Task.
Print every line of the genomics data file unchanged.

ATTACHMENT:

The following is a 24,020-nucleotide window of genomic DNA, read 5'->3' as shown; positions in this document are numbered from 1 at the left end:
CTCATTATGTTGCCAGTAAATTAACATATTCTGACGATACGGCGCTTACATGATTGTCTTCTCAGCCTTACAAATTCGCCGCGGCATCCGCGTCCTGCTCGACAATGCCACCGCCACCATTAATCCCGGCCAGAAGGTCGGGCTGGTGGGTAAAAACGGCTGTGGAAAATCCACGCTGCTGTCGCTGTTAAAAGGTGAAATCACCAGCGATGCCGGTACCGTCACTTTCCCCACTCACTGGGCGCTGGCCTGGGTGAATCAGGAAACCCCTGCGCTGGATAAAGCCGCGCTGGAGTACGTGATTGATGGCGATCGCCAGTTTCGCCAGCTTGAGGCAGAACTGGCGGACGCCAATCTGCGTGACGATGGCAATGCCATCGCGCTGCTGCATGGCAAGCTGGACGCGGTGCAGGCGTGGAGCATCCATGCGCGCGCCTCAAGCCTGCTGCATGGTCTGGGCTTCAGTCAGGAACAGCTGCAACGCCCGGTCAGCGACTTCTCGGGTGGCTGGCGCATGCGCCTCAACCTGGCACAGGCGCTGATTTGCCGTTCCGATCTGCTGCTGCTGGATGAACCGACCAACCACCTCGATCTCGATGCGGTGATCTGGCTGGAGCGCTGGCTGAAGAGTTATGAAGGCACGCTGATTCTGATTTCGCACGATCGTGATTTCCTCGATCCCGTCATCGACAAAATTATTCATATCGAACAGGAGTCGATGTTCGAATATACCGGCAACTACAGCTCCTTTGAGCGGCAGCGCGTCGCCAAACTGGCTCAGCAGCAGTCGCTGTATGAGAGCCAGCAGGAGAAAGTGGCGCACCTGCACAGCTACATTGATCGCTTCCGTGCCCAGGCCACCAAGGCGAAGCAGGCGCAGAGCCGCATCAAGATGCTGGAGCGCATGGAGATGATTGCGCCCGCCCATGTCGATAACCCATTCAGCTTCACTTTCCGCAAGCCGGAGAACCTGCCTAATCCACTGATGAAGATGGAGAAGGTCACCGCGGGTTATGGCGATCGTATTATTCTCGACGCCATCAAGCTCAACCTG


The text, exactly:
The following is a 24,020-nucleotide window of genomic DNA, read 5'->3' as shown; positions in this document are numbered from 1 at the left end:
CTCATTATGTTGCCAGTAAATTAACATATTCTGACGATACGGCGCTTACATGATTGTCTTCTCAGCCTTACAAATTCGCCGCGGCATCCGCGTCCTGCTCGACAATGCCACCGCCACCATTAATCCCGGCCAGAAGGTCGGGCTGGTGGGTAAAAACGGCTGTGGAAAATCCACGCTGCTGTCGCTGTTAAAAGGTGAAATCACCAGCGATGCCGGTACCGTCACTTTCCCCACTCACTGGGCGCTGGCCTGGGTGAATCAGGAAACCCCTGCGCTGGATAAAGCCGCGCTGGAGTACGTGATTGATGGCGATCGCCAGTTTCGCCAGCTTGAGGCAGAACTGGCGGACGCCAATCTGCGTGACGATGGCAATGCCATCGCGCTGCTGCATGGCAAGCTGGACGCGGTGCAGGCGTGGAGCATCCATGCGCGCGCCTCAAGCCTGCTGCATGGTCTGGGCTTCAGTCAGGAACAGCTGCAACGCCCGGTCAGCGACTTCTCGGGTGGCTGGCGCATGCGCCTCAACCTGGCACAGGCGCTGATTTGCCGTTCCGATCTGCTGCTGCTGGATGAACCGACCAACCACCTCGATCTCGATGCGGTGATCTGGCTGGAGCGCTGGCTGAAGAGTTATGAAGGCACGCTGATTCTGATTTCGCACGATCGTGATTTCCTCGATCCCGTCATCGACAAAATTATTCATATCGAACAGGAGTCGATGTTCGAATATACCGGCAACTACAGCTCCTTTGAGCGGCAGCGCGTCGCCAAACTGGCTCAGCAGCAGTCGCTGTATGAGAGCCAGCAGGAGAAAGTGGCGCACCTGCACAGCTACATTGATCGCTTCCGTGCCCAGGCCACCAAGGCGAAGCAGGCGCAGAGCCGCATCAAGATGCTGGAGCGCATGGAGATGATTGCGCCCGCCCATGTCGATAACCCATTCAGCTTCACTTTCCGCAAGCCGGAGAACCTGCCTAATCCACTGATGAAGATGGAGAAGGTCACCGCGGGTTATGGCGATCGTATTATTCTCGACGCCATCAAGCTCAACCTG